top of page

Most Nigerians Agree Immunization is Beneficial to the Wellbeing of Children

Abuja, Nigeria. September 27th, 2016– The recent outbreak of polio in Borno state (Gwoza and Jere local government areas to be specific) have presented a cause for reflection on the issue of immunization in Nigeria. This is a major setback for the government as Nigeria has been polio-free for two years and thecrippling disease resurfaced weeks after its second-year milestone and months before Nigeria was to clinch World Health Organization certification after three years without the virus.[1]

A poll conducted by NOIPolls in 2013, which sought the views of Nigerians on immunization, revealed that the largest proportion of Nigerians (91 percent) agreed that Immunization remained beneficial to the health and wellbeing of children. In addition, 8 in 10 Nigerians (83 percent) disagreed with the controversial view that the Polio vaccine is intended to kill or harm the reproductive health of children. Also, effective communication was suggested as the key to improve the success rate of immunization programs. These were some of the key findings from the Immunization Poll which was conducted in the week of March 4th 2013.

Brief background

According to the Nigerian Federal Ministry of Health definition, a child is considered fully vaccinated if he or she has received a BCG (Bacillus Calmette–Guérin) vaccination against tuberculosis; three doses of DPT to prevent diphtheria, pertussis (whooping cough), and tetanus; at least three doses of polio vaccine; and one dose of measles vaccine. All these vaccinations should be received during the first year of life, over the course of five visits, including the doses delivered at birth.[2]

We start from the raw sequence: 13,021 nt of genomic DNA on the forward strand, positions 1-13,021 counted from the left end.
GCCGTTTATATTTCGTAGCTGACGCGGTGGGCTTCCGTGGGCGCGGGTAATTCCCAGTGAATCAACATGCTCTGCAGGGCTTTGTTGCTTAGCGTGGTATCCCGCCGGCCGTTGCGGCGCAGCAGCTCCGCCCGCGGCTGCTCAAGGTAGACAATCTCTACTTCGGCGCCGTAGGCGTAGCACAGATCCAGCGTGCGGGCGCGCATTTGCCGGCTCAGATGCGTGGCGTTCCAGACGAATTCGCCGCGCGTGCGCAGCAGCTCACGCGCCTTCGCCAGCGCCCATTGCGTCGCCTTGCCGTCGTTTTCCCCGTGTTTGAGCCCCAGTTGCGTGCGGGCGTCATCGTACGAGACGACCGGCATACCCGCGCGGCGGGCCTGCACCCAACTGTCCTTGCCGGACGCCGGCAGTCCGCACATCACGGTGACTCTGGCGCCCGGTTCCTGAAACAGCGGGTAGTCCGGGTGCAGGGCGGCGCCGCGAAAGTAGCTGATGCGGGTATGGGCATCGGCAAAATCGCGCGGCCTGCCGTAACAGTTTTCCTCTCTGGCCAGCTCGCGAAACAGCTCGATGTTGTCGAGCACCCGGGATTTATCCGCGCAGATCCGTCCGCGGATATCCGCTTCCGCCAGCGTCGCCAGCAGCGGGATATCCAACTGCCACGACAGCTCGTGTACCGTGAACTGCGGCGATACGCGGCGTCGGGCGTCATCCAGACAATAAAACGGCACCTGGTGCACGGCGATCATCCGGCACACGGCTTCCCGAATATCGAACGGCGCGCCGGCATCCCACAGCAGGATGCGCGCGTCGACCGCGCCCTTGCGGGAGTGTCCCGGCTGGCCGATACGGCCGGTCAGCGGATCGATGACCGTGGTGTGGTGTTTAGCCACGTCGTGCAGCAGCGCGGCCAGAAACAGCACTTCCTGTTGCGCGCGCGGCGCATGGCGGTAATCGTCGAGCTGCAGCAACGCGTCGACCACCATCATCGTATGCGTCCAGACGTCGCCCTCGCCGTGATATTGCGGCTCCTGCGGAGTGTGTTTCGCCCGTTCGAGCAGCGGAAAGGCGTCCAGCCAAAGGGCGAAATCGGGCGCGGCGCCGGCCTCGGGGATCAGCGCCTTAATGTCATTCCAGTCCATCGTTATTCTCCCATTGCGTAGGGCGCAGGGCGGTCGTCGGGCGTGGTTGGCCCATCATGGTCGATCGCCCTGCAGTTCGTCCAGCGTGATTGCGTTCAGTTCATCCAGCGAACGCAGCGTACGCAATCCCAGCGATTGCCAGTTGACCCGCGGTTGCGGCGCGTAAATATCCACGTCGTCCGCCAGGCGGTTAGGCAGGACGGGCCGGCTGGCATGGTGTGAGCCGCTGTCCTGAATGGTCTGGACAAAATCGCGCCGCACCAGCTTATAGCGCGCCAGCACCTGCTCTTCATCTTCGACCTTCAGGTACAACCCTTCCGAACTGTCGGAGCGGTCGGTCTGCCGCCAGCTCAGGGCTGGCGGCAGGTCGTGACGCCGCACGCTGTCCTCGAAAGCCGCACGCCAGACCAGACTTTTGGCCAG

The Expanded Program on Immunization (EPI), introduced in 1978 with the aim of providing routine immunization to children less than the age of two years, recorded initial but intermittent successes. The optimum level was recorded in 2015 when Nigeria was declared polio free by the World Health Organization (WHO) because no polio case was reported since 24th July 2014.[3] However, in recent times EPI recorded setbacks with the announcement that Nigeria is no longer polio free as the federal government has confirmed two new cases of polio in the North-East state of Borno and this has disqualified Nigeria from the polio-free certification which was initially scheduled for 24th July 2017.[4]

Some of the challenges limiting effective vaccination in Nigeria includes; inadequate health care service, over vaccination, cultural and traditional barriers, and finally distance and location. In the light of media reports on controversies surrounding immunization and vaccination programs and the recent outbreak of polio, NOI Polls sought the opinions of Nigerians concerning the issue of immunization and vaccination; expecting that findings will help beam the search light on citizen perception towards immunization programs and serve as background to encourage further discourse around how immunization processes can be improved.

Excerpts of Findings from the NOIPolls opinion survey on immunization in Nigeria

Firstly, we sought to ascertain theawareness level of Nigerians regarding the Government’s policy on Immunization. Findings showed that an overwhelming majority (92 percent) responded affirmatively, admitting that they are aware of the Federal Government’s policy which provides free immunization to the public. On the contrary, a meager 7 percent responded negatively, stating that they are not aware of the policy.